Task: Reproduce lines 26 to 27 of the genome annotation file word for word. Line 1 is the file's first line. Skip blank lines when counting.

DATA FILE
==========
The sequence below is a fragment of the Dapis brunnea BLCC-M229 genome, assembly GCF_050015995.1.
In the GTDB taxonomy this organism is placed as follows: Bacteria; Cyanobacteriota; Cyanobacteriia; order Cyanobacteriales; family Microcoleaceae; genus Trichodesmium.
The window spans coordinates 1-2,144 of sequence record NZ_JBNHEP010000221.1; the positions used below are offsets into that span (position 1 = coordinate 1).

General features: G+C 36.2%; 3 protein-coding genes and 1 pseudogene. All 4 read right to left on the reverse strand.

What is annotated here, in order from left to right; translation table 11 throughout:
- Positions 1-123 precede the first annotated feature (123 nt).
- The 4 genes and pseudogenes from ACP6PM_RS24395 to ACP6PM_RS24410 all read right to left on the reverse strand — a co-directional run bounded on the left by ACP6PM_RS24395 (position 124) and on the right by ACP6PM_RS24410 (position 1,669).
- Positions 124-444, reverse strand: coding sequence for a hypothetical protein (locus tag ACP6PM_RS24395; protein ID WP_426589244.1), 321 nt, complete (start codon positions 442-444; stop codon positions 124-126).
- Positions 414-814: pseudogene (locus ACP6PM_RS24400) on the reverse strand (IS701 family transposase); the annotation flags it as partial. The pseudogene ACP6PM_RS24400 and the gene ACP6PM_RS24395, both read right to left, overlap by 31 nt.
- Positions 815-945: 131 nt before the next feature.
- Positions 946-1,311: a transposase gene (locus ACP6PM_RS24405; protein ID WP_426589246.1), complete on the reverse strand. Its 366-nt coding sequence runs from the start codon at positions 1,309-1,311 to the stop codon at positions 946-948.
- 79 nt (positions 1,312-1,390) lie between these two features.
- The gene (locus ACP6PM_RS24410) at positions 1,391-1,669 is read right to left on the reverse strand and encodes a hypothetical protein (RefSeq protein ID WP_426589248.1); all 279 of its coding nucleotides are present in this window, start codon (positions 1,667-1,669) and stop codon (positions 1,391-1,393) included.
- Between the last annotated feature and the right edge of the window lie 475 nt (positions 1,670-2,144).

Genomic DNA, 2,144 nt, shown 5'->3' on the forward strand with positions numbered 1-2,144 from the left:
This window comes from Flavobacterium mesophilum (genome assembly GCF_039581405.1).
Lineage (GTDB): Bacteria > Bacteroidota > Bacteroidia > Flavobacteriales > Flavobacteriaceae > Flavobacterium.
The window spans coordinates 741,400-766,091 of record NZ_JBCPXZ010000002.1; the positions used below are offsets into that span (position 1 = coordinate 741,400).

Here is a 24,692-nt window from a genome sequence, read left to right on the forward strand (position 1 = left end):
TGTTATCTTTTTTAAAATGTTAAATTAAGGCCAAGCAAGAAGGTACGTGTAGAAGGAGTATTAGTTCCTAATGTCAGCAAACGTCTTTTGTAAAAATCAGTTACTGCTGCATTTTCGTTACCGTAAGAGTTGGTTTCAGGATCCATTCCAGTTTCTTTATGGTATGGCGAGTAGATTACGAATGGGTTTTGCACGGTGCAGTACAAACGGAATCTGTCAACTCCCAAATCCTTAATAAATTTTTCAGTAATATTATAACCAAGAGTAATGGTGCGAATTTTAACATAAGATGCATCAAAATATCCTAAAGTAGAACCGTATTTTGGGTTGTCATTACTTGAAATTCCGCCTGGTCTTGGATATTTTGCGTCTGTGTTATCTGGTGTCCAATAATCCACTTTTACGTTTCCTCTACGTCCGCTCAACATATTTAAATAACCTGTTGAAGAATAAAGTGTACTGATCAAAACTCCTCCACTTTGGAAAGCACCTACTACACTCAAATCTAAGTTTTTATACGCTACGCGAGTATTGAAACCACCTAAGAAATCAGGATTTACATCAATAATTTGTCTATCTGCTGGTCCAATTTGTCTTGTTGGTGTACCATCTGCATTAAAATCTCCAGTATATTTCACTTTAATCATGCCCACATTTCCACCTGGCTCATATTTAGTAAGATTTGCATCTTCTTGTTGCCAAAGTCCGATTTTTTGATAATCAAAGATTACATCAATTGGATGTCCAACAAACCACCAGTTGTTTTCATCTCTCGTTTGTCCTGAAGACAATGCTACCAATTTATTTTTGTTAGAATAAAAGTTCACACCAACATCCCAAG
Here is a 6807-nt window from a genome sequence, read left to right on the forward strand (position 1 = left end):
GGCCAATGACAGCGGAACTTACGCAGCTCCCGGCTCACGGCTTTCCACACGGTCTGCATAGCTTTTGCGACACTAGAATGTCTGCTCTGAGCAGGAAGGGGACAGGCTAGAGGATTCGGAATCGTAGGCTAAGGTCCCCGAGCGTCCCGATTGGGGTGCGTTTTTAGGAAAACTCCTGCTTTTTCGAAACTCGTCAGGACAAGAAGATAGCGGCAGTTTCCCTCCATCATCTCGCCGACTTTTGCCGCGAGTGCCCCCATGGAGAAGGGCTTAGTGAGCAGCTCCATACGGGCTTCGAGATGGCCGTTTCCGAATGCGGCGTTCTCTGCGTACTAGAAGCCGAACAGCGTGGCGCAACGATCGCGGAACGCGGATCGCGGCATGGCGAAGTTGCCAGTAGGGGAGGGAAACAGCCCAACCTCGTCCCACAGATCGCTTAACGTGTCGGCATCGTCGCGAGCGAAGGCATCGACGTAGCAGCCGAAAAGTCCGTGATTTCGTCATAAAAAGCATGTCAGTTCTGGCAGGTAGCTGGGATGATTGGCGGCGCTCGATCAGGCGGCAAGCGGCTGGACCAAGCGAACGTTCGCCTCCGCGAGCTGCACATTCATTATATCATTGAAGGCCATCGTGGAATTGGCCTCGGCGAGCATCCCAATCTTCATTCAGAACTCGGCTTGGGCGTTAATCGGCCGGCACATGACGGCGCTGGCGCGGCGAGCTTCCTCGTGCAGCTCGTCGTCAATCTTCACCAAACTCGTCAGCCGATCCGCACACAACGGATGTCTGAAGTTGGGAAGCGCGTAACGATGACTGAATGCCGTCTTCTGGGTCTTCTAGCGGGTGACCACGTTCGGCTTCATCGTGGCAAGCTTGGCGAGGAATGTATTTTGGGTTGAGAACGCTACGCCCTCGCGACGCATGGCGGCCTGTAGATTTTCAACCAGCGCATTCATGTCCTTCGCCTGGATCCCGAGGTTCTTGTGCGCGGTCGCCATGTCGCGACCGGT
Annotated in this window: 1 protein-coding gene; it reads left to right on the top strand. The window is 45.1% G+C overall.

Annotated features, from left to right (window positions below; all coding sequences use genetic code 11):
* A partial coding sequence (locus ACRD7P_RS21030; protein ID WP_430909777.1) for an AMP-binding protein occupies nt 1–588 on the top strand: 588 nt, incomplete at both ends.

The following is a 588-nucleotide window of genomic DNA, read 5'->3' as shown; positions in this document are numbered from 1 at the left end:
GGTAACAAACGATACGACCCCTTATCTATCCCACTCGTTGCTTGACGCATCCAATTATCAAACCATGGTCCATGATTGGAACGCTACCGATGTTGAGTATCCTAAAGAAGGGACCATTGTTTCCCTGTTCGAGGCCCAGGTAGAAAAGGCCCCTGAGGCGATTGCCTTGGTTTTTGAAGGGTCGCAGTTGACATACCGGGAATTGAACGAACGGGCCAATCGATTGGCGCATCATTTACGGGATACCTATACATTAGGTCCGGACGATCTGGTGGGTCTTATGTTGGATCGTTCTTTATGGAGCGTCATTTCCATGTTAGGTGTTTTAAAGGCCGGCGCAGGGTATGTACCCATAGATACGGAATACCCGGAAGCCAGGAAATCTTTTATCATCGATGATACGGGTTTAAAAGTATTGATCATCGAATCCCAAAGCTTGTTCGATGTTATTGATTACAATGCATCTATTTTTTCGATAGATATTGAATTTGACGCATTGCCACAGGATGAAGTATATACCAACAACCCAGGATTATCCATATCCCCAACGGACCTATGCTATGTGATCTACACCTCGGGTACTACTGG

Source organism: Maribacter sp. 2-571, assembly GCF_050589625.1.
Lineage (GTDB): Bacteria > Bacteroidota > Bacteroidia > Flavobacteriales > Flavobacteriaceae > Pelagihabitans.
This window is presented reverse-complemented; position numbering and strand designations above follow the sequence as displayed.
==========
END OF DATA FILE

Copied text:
The following is a 588-nucleotide window of genomic DNA, read 5'->3' as shown; positions in this document are numbered from 1 at the left end:
GGTAACAAACGATACGACCCCTTATCTATCCCACTCGTTGCTTGACGCATCCAATTATCAAACCATGGTCCATGATTGGAACGCTACCGATGTTGAGTATCCTAAAGAAGGGACCATTGTTTCCCTGTTCGAGGCCCAGGTAGAAAAGGCCCCTGAGGCGATTGCCTTGGTTTTTGAAGGGTCGCAGTTGACATACCGGGAATTGAACGAACGGGCCAATCGATTGGCGCATCATTTACGGGATACCTATACATTAGGTCCGGACGATCTGGTGGGTCTTATGTTGGATCGTTCTTTATGGAGCGTCATTTCCATGTTAGGTGTTTTAAAGGCCGGCGCAGGGTATGTACCCATAGATACGGAATACCCGGAAGCCAGGAAATCTTTTATCATCGATGATACGGGTTTAAAAGTATTGATCATCGAATCCCAAAGCTTGTTCGATGTTATTGATTACAATGCATCTATTTTTTCGATAGATATTGAATTTGACGCATTGCCACAGGATGAAGTATATACCAACAACCCAGGATTATCCATATCCCCAACGGACCTATGCTATGTGATCTACACCTCGGGTACTACTGG